Skip to main content

Howard's Boys


     "Look!  It's a girl!"
     I felt my cheeks flush as the cry spread across the barracks.  But I held my head high.  I wasn't about to let a bunch of boys deter me from seeing my Howard.
     The rush of soldiers, running toward me like roaches away from a light, nearly changed my mind.  I rubbed my palms nervously against my dress and looked around for a safe direction to flee.  But the first boy reached me and screeched to a stop, holding out his hand like a gentleman.
      "You're Howard's girl, aren't you?"
     He caught my eye as he spoke, but it was his words that paused my flight.  Howard's name has some sort of power over me, like a password into my heart.  It has always been that way, since I first had a crush on him in the third grade.  So, instead of running, I slipped my little white hand into the big one suspended in front of me.
     "Jameson Whartead, but you can call me Jamie."  He introduced himself, shaking my hand at the same frequency as you would shake a doorknocker.
     The rest of the boys reached us.  I held my head even higher, feeling like a fawn surrounded by wolves.  But my mind grasped at the name offered.
      "Jamie..." I pulled my hand free of his grasp.  Suddenly the face in front of me connected with a series of wild stories.  My imagination quickly settled that this was the man who pranked every single soldier in the barracks.  "I believe Howard mentioned you in his letters."
     "Sure he did!  Howard and I are best buds!"  His grin spread from ear to ear, and from the twinkle in his eyes, I knew I wasn't mistaken in his identification.  He turned from side to side, nodding at the other boys.  "In fact, we're probably all in Howard's letters."  He threw his arm over my shoulder and spun me to face the crowd.  "There's Robert and Walt, Cranky and JimBo, Liam and Kenneth,..."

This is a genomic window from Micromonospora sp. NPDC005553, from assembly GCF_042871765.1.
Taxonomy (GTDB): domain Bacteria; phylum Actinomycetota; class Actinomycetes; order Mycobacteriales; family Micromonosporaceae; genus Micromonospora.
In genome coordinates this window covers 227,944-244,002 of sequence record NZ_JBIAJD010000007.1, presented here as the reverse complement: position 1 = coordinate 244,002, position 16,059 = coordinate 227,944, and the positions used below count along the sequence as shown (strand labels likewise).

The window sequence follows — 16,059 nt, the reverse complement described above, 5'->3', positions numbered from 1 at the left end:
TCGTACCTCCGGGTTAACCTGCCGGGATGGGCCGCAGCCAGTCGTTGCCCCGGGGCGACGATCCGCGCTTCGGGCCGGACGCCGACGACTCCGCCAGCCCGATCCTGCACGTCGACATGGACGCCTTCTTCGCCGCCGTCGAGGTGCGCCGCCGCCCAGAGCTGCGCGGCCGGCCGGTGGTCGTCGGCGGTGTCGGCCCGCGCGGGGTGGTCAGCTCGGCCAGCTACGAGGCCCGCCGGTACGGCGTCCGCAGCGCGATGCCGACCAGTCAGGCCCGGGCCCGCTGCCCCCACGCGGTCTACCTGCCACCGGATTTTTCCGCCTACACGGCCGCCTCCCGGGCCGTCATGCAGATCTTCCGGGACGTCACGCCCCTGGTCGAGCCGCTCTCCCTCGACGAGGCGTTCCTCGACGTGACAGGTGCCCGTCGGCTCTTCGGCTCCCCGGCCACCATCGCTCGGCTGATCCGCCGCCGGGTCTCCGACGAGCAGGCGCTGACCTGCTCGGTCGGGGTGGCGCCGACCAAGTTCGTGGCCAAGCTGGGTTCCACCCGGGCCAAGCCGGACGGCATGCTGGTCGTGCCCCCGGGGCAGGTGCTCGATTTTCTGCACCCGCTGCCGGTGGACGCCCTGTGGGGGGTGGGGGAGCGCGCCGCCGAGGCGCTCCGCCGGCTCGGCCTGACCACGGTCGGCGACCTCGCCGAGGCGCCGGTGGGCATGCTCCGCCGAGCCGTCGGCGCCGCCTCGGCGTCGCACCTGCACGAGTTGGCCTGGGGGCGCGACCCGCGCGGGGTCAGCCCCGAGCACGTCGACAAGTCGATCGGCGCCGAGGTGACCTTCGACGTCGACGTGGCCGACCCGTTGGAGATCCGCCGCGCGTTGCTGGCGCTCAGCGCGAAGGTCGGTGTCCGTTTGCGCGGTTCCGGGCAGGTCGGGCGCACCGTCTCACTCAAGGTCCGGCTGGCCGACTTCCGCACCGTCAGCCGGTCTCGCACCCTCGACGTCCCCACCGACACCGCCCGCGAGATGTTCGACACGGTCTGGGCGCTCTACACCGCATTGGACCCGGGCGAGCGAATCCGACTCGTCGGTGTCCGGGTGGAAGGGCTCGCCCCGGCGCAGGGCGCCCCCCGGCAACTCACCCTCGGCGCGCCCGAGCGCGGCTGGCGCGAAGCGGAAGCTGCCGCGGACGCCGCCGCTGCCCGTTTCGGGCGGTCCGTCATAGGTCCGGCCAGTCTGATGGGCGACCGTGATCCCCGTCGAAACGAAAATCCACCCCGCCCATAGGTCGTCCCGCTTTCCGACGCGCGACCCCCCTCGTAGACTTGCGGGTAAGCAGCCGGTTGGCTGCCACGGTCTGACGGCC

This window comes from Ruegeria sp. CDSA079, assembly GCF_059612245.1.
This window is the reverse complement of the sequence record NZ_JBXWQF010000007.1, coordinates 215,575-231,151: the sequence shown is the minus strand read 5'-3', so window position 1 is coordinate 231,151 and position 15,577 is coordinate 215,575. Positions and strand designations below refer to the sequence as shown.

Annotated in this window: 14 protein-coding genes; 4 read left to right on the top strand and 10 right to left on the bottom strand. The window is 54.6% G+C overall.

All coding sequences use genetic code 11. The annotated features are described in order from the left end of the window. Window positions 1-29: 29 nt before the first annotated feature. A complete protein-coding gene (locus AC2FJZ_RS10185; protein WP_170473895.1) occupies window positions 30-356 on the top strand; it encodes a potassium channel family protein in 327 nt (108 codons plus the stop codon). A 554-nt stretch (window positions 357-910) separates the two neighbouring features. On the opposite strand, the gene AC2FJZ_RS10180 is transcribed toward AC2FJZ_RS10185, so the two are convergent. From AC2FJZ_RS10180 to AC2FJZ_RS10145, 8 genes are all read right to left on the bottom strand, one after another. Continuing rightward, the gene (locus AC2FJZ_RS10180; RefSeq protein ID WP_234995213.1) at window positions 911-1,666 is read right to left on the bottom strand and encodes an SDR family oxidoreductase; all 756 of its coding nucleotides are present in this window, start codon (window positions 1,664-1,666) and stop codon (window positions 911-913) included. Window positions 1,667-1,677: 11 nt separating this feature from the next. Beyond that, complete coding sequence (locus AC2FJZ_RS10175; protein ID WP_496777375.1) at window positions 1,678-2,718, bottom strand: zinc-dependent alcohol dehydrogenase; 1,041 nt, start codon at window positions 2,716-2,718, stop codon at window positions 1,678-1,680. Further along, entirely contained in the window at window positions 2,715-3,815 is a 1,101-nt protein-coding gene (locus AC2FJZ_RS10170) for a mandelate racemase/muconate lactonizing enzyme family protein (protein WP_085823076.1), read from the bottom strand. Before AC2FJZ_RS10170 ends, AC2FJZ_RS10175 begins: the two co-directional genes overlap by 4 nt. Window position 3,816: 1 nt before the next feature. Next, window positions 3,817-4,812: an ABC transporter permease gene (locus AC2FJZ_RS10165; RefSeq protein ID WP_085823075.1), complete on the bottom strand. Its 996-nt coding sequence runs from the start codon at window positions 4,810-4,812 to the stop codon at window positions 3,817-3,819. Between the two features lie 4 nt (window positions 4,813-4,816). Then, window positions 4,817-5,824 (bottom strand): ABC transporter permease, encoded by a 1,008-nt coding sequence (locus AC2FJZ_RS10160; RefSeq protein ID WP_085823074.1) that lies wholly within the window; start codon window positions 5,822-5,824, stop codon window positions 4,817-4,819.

The names were familiar, and I felt myself relaxing.  The faces surrounding mine were friendly.  These were Howard's boys.  The ones I had heard about every week. They were young, these boys.  If it weren't for the war, most of them would still be on their mama's farm or settled down with a sweetheart just down the road from where they grew up.  My heart yearned for them, wishing I could bring some taste of home to them.
     "Howard will be back an-y min-ute," Jamie drew the words out, punctuating them with promise.  "Now you just sit down over here, and we'll keep you company until he gets back."
     Two boys offered me their arms, and I took both of them.  "Thank you, boys."  I smiled shyly around the group.  "Now tell me about yourselves."
     "Oh, you don't want to know about us."  One of the boys pulled his cap off and placed it sideways on his head.  "We ought to tell you what a swell chap Howard is."
     "I already know that.  But you can if you like."  I took my seat, and the lot of them swarmed into position around me, close enough to suffocate a girl.  But, somehow, I didn't mind anymore.  They were as dear to me as my own brothers.
     Because they were Howard's now.
     My Howard's boys.

Comments

  1. Awwwww!!! Such a sweet story!! I have seen the picture before and I love this interpretation of it!!!